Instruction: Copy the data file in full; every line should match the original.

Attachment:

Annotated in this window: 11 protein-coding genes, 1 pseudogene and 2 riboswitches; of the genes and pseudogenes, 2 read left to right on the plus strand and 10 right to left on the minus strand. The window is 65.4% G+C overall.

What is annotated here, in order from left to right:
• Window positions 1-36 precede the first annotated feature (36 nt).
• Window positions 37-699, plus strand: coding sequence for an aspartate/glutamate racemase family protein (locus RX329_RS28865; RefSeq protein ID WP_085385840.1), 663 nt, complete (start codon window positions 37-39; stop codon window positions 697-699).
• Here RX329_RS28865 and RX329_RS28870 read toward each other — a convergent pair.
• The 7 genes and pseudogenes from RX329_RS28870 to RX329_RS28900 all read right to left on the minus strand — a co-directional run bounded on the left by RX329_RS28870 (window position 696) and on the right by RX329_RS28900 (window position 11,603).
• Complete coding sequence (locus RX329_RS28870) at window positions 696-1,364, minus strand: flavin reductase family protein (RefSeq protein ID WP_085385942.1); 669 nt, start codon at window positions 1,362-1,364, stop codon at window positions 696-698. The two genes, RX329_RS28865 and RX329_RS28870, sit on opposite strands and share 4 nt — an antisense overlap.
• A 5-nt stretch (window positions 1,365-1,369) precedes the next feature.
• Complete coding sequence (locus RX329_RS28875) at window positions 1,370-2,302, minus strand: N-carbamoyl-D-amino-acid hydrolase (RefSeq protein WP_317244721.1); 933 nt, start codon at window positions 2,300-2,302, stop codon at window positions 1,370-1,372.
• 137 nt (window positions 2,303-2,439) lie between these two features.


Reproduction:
Annotated in this window: 11 protein-coding genes, 1 pseudogene and 2 riboswitches; of the genes and pseudogenes, 2 read left to right on the plus strand and 10 right to left on the minus strand. The window is 65.4% G+C overall.

What is annotated here, in order from left to right:
• Window positions 1-36 precede the first annotated feature (36 nt).
• Window positions 37-699, plus strand: coding sequence for an aspartate/glutamate racemase family protein (locus RX329_RS28865; RefSeq protein ID WP_085385840.1), 663 nt, complete (start codon window positions 37-39; stop codon window positions 697-699).
• Here RX329_RS28865 and RX329_RS28870 read toward each other — a convergent pair.
• The 7 genes and pseudogenes from RX329_RS28870 to RX329_RS28900 all read right to left on the minus strand — a co-directional run bounded on the left by RX329_RS28870 (window position 696) and on the right by RX329_RS28900 (window position 11,603).
• Complete coding sequence (locus RX329_RS28870) at window positions 696-1,364, minus strand: flavin reductase family protein (RefSeq protein ID WP_085385942.1); 669 nt, start codon at window positions 1,362-1,364, stop codon at window positions 696-698. The two genes, RX329_RS28865 and RX329_RS28870, sit on opposite strands and share 4 nt — an antisense overlap.
• A 5-nt stretch (window positions 1,365-1,369) precedes the next feature.
• Complete coding sequence (locus RX329_RS28875) at window positions 1,370-2,302, minus strand: N-carbamoyl-D-amino-acid hydrolase (RefSeq protein WP_317244721.1); 933 nt, start codon at window positions 2,300-2,302, stop codon at window positions 1,370-1,372.
• 137 nt (window positions 2,303-2,439) lie between these two features.